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                I agree that there’s value in auditing ‘are CSRs following our security rules’ (outside of a pen-test).

                If you want to know whether the rules themselves are sufficient, you can give the pen-testers a copy to analyze and skip the part where they treat your staff like shit to see who cracks.

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                  With respect to CSRs, probably the most attention should be paid to their management and incentives. If they get rewarded for keeping whoever is on the phone happy, no matter what, and punished for refusing people, even if they’re asking to break the rules, then all demands to follow the rules no matter what aren’t going to have much effect.

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                  And, what’s the remediation action after this attack? Usually, it’s “more phishing training”, as if that’s ever been shown to reduce the likelihood that and organization falls to a phishing attack.

                  These are just useless and uninteresting results. I don’t have to pay for a pentest to know that my organization is vulnerable to phishing attacks, because all organizations are vulnerable to phishing attacks. And if “employees can be phished” is the finding I’m trying to remediate, well, that’s not a risk that can really be effectively addressed.

                  So maybe look at methods for actually fixing that? My company tried to do “training” for a while; now they send everyone “simulated phishing” emails every so often so that people get used to handling them appropriately, which is much more effective.

                  If you’ve decided that social engineering is outside your security boundary and you build your posture around “all employees can be phished”, well, sure, that’s a legitimate approach and maybe even the best one. But it’s not the only way to approach things.

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                    Give up on trying to prevent phishing, invest in phishing-proof authentication methods like U2F.

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                      “simulated phishing”

                      Fun story: I used to work for a company that decided to get “serious” about security. By “serious” I mean they hired outside contractors for pen-tests, but when an internal resource pointed out, “Hey, this Intranet app is super vulnerable to SQL injection,” they said, “wait for the results from the contractors.”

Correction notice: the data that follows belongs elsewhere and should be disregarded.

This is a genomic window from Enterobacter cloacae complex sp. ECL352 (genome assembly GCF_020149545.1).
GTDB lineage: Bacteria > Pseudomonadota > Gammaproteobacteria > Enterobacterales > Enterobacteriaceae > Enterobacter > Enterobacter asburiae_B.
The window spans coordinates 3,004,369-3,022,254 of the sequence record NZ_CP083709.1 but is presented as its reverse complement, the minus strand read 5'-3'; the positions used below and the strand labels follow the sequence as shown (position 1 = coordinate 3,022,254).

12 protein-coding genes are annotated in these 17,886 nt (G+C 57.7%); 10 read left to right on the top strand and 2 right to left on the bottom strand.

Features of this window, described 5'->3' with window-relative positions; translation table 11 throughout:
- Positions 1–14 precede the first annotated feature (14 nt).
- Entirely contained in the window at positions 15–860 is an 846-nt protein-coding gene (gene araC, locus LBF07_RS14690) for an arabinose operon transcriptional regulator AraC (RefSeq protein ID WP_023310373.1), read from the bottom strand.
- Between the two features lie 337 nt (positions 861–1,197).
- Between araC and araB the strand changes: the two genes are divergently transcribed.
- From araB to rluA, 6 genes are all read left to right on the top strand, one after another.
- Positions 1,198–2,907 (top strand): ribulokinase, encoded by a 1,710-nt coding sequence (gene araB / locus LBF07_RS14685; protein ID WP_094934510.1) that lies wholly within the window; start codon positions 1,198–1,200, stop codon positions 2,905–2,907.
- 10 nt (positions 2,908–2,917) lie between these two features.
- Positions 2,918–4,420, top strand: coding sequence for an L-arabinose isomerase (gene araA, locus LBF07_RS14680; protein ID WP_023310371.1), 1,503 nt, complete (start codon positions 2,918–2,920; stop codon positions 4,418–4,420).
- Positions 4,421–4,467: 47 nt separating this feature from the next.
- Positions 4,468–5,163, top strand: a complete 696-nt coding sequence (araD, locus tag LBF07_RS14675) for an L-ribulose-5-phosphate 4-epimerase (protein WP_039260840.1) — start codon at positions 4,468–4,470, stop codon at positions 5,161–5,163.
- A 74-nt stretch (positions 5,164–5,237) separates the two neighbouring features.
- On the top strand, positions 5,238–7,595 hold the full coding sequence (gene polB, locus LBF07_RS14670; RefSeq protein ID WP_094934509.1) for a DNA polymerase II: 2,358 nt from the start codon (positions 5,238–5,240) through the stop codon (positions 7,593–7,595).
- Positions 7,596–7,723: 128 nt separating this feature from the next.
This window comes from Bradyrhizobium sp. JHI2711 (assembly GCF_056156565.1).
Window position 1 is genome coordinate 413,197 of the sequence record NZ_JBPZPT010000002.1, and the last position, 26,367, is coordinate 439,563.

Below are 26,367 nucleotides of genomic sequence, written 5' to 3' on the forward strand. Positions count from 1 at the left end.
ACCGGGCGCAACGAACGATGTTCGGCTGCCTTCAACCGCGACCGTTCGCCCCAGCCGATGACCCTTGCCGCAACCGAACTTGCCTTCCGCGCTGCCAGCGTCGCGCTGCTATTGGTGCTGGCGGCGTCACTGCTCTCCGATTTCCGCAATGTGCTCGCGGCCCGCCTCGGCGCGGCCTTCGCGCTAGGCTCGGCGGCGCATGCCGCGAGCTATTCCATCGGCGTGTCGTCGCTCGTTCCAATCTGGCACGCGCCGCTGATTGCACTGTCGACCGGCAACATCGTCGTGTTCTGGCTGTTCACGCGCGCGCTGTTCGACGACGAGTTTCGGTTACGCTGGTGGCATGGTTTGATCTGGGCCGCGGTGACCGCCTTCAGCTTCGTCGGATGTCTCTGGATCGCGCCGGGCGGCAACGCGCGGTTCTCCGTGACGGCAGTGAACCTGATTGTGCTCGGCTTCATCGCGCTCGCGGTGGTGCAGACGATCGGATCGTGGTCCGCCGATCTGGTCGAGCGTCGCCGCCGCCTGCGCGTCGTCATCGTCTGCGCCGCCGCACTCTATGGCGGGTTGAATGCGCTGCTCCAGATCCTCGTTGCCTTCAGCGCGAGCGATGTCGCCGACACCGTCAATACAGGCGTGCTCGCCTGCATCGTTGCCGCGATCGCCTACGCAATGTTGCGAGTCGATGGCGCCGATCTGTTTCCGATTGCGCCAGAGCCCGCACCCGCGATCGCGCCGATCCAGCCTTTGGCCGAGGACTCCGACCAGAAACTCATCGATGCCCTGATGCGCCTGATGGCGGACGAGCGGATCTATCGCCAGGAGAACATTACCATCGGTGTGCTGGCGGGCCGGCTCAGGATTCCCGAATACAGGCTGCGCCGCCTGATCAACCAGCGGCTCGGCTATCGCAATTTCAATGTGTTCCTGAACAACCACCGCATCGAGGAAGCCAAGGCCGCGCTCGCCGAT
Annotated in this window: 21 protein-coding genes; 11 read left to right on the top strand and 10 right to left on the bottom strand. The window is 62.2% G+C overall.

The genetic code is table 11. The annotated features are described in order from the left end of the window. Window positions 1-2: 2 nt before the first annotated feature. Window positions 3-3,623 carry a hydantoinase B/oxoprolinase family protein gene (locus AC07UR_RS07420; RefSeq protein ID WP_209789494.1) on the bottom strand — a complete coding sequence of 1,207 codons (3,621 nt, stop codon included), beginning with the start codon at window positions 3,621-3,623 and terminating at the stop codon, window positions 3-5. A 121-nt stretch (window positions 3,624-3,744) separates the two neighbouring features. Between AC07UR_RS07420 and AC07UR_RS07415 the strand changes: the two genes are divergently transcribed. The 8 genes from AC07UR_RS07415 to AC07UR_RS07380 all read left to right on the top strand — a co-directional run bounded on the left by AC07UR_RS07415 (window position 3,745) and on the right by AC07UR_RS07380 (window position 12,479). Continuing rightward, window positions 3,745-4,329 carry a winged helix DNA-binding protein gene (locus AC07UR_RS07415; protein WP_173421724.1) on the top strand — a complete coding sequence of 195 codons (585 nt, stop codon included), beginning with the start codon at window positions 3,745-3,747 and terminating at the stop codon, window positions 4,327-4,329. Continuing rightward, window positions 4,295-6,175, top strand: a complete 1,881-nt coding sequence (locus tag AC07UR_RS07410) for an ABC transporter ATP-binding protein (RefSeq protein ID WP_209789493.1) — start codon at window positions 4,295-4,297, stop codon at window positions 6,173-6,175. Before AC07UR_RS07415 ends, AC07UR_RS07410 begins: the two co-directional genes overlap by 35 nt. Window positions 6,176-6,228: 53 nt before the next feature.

That’s not the fun part. The fun part is that when internal developers said, “hey, you know the HR app? Yeah, if you muck with the cookies it’ll dump any info about anyone in the company, if you can guess their UID,” the company response was, “don’t say that out loud.”

                      The outside contractors sent phishing emails to many IT employees. The phishing emails didn’t ask for any uniquely identifiable information, beyond, “confirm that the account we sent this email to is the account we sent this email to” Many IT staff failed this check, and thus there was much wailing and gnashing about the fact that not even our MOST IT SAVVY employees could defend against phishing attacks.

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                      Why not, it’s a valid and likely hole in your defences. The bad guys don’t say, “Social engineering is too hard, we’ll just stick to the network stuff”. If anything some of them probably say, your network and physical security is too good/too risky, let’s just talk to good old Jeff behind the front desk.
                      Jeff is susceptible to:
                      Anyone in a FedEx shirt with a package that says they have an urgent delivery.
                      The “IT” company ringing up, saying there is a problem and he must tell them his logo and password to fix the problem.
                      He always has his head in his phone as he walks home from work, even as he walks past that dark alley.
                      Women at bars with Russian accents, he even buys their drinks for them before he passes out in his apartment and they use his swipe card the very same night to steal all your computers.

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                        Why not

                        If you had read the article you would know that it gives a lot of great reasons why this is not a good idea.

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                          So, again, that was why I was initially skeptical on the matter, but the author concludes with the good point that if you just plan on a breach, then you can do better work.

                          Like, finding out how many lead pipes it takes to get to the center of a tootsie-pop is not a as helpful as knowing what your procedures are once a breach of credentials or attack is successful. It’s focusing on the wrong thing.